More than three quarters (82%) of employee respondents will check an organisation’s benefits package when job hunting, according to research by Jobsite.
Its survey of 1,000 UK employees and 500 employers also found that 34% of employer respondents view benefits as an important recruitment tool.
The research also found:
- 72% of employee respondents would be more motivated and likely to stay at an organisation if offered an attractive benefits package.
- 62% of employer respondents believe they offer a good benefits package, and 47% of employee respondents agree.
- 20% of employee respondents feel their benefits package is poor.
- Just under half (49%) of employee respondents would sacrifice £115 a month for benefits that would contribute to a better work-life balance.
- 93% of employee respondents and 95% of employer respondents believe having flexibility in the workplace makes staff feel more trusted and valued.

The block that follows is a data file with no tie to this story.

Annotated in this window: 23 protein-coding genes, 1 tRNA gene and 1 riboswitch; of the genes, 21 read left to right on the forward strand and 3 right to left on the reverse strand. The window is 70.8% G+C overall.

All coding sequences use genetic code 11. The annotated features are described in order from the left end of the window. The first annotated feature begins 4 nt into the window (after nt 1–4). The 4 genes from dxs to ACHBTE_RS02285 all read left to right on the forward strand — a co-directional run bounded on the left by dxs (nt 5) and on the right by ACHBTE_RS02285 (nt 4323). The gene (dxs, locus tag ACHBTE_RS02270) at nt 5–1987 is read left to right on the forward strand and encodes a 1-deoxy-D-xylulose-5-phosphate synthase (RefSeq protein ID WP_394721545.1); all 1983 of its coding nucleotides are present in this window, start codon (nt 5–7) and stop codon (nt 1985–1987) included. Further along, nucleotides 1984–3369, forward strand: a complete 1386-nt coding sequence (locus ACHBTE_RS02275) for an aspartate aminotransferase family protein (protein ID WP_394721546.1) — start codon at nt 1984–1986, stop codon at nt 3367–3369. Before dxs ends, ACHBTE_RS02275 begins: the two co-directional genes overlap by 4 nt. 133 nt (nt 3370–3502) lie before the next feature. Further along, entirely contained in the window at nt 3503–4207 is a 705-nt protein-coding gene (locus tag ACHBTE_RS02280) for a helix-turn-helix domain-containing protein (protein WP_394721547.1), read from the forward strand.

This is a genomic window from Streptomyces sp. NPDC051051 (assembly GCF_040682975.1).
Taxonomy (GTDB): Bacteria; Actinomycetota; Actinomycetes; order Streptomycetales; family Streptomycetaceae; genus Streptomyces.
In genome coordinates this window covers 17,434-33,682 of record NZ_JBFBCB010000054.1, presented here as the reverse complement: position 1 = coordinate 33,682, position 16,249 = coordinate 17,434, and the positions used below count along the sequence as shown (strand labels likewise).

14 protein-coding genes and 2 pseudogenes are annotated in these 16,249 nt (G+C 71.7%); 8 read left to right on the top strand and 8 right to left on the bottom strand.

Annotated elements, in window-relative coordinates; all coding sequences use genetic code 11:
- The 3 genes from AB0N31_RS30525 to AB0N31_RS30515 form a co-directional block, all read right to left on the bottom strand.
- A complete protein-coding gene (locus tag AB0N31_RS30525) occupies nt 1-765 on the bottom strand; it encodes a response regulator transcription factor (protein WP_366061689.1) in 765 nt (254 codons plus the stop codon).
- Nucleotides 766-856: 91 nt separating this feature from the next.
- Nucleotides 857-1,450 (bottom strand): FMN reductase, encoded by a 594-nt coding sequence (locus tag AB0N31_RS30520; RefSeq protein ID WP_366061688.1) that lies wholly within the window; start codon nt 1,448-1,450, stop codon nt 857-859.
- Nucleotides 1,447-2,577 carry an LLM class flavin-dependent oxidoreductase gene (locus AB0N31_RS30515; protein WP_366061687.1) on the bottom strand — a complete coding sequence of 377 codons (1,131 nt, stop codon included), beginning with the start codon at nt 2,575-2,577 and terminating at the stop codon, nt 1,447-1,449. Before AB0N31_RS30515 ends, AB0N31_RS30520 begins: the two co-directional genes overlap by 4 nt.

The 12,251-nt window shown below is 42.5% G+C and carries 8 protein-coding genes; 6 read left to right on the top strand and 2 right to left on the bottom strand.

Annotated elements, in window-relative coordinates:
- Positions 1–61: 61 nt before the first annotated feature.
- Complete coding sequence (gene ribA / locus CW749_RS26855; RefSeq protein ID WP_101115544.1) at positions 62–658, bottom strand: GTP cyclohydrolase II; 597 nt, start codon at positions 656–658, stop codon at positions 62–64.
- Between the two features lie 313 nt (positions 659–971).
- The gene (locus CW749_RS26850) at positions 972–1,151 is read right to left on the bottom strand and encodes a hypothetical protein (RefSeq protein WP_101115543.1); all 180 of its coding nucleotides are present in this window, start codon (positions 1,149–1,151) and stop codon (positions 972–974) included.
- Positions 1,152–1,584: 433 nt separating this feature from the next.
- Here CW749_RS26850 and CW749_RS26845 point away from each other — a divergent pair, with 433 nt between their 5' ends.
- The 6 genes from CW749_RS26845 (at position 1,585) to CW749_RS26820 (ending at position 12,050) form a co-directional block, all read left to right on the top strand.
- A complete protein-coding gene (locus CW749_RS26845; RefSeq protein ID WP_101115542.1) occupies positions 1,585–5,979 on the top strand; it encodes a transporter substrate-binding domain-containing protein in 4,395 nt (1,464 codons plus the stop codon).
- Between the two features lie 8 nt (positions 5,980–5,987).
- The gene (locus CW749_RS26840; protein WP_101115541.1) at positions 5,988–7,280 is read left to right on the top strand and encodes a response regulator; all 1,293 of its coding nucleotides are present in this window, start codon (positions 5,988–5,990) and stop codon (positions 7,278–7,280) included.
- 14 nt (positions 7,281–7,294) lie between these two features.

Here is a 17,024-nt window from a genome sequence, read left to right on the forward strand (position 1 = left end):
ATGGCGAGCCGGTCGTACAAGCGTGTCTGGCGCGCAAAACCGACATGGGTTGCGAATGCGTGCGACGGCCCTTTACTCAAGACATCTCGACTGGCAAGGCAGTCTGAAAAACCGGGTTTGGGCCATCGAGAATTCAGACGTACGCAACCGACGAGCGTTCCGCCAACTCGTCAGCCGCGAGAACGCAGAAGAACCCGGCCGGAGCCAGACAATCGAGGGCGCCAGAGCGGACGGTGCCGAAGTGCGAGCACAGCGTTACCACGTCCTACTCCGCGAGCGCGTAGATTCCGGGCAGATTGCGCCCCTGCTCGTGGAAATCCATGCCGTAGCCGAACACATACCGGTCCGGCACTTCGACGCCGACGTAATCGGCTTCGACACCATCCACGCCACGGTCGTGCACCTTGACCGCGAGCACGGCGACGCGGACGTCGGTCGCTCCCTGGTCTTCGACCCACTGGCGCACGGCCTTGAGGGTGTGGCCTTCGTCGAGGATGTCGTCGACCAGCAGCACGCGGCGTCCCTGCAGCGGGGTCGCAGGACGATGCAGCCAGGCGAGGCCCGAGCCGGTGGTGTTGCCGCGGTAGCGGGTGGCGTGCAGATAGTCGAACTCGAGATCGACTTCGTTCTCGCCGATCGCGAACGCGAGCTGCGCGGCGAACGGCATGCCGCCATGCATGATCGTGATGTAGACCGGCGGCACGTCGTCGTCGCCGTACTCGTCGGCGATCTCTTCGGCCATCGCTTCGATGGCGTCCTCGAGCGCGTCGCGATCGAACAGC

- 25% of employer respondents are worried about the effect flexible working will have on staff productivity.
- 41% of female employee respondents value their benefits package at £50 or less a year.
- 29% of male employee respondents value their benefits at more than £500 a year, compared to 17% of female employee respondents.
- 52% of employee respondents name increased annual leave as their top benefit, followed by an enhanced pension scheme (48%), flexible working (45%), and private healthcare (34%).
Nick Gold, chief executive officer at Jobsite, said: “The discrepancy between businesses and employees in attitude towards benefits is very surprising. It’s yet another indication of the new modern working culture, in which employees are looking for flexibility in their working life and remuneration.
“Businesses need to adopt this culture and recognise that offering a strong benefits package is an excellent way of attracting and retaining the best talent. A modern approach to this is creating a flexible ‘shopping list’ style of package, allowing employees to decide which benefits offer the most value to them as individuals.”